Background Sexual risk behaviour increased since the introduction of antiretroviral treatment against HIV-1. Consequently, since the mid-90s the gonorrhoea transmission was raised posing a serious public health problem especially among men who have sex with men (MSM). We examined if separate sexual networks exist of HIV-infected and of HIV-negative MSM in relation to transmission of gonorrhoea. Using molecular typing ofNeisseria gonorrhoeae (NG) we aimed to identify clusters of patients with specific NG strains and examined possible linkage to HIV infection and other characteristics.
Methods From July 2008 to August 2009, MSM visiting the Amsterdam outpatient clinic were recruited for a network study concerning sexually transmitted infections (STI). Inclusion criteria were age ≥18 years, homosexual contact in the preceding 6 months, and giving informed consent. After screening for STI the participants answered questions regarding sexual behaviour, meeting places, and characteristics of sexual partners (up to 4 sex partners). Only patients with an anal or genital NG infection (n=246) were included in the current analysis. NG cultures were amplified and genotyped using a published NG-MLVA typing method.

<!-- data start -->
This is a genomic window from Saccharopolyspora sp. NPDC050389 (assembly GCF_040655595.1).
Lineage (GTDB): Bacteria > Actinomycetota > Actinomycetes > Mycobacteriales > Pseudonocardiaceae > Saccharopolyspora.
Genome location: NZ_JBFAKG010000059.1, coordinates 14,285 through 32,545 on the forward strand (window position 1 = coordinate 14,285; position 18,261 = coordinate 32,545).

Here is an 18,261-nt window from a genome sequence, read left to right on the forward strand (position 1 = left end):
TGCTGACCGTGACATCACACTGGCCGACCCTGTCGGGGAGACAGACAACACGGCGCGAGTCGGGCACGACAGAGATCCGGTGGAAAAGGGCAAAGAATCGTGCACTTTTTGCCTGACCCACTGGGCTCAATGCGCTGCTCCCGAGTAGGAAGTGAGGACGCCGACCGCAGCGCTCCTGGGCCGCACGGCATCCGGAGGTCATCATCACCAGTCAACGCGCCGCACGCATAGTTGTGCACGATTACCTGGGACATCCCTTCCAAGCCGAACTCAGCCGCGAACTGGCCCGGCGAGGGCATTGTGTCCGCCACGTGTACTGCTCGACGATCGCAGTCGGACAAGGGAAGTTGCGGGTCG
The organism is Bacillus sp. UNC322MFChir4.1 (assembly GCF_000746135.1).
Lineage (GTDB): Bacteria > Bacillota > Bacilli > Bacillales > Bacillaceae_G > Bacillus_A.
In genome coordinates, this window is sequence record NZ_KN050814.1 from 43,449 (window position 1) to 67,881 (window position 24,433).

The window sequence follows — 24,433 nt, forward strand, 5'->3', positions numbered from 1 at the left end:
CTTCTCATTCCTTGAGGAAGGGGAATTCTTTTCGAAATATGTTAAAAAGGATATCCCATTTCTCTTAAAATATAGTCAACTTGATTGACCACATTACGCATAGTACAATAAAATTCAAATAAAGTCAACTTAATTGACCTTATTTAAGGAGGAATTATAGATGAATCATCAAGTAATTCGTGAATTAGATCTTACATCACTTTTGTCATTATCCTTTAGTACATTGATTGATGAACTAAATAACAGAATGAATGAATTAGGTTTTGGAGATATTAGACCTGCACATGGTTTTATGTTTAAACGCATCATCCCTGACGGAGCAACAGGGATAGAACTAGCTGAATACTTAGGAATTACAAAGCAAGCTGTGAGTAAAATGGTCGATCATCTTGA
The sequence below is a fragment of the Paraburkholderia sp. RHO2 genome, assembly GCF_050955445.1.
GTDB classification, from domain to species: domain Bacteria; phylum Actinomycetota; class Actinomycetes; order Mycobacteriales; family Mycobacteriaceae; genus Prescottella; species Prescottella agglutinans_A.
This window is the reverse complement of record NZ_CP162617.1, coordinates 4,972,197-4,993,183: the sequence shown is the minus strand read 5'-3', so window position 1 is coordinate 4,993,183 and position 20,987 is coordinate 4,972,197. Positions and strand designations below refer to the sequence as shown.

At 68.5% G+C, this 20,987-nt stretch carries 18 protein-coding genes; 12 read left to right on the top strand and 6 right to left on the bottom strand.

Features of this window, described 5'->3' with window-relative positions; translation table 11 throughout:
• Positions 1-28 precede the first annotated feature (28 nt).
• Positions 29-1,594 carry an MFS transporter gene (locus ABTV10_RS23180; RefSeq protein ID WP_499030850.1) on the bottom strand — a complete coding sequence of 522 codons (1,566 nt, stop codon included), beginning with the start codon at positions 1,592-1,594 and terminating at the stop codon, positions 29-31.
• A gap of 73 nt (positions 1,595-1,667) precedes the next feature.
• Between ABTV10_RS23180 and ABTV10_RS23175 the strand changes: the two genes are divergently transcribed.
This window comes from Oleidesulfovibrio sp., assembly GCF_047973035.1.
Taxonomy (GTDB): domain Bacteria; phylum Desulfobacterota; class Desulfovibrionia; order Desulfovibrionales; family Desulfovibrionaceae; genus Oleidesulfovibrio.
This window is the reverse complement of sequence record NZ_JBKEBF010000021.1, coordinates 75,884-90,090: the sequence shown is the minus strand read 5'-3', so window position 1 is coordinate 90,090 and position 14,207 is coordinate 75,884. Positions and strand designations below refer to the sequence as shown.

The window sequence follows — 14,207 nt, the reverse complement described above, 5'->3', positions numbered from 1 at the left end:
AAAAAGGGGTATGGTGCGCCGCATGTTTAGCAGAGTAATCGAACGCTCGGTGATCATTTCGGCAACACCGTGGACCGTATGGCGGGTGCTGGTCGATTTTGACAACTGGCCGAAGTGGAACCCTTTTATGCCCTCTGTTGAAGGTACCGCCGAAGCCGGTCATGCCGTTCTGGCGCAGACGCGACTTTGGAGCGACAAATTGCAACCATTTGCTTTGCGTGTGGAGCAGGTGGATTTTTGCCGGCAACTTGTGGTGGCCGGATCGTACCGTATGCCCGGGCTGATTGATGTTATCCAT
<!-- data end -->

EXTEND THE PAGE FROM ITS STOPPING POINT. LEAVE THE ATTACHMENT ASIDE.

Results Included patients (median age 36 years, IQR 30−42) were predominantly Dutch (83%). Coinfections with chlamydia (28%) and HIV (48%) were common. Hierarchical cluster analysis of 246 MLVA profiles classified 152/246 MSM in 13 large clusters (5 to 36 patients) indicating the circulation and ongoing transmission of different NG strains in this population. In three clusters a significantly (p<0.001) higher proportion of NG isolates had decreased susceptibility to cefotaxime. HIV infected MSM were older than HIV negative MSM and were evenly distributed over the NG clusters (see Abstract P1-S2.45 figure 1). There were no significant differences in age, nationality, nor in other coinfections between the various NG clusters.
Conclusions NG-MLVA revealed clusters of MSM reflecting distinct NG transmission networks in the Amsterdam population. As no NG clusters were identified that consisted predominantly of HIV infected or HIV negative MSM, it appears that there are no separate HIV infected and HIV negative sexual networks in the Amsterdam MSM population connected to gonorrhoea transmission.
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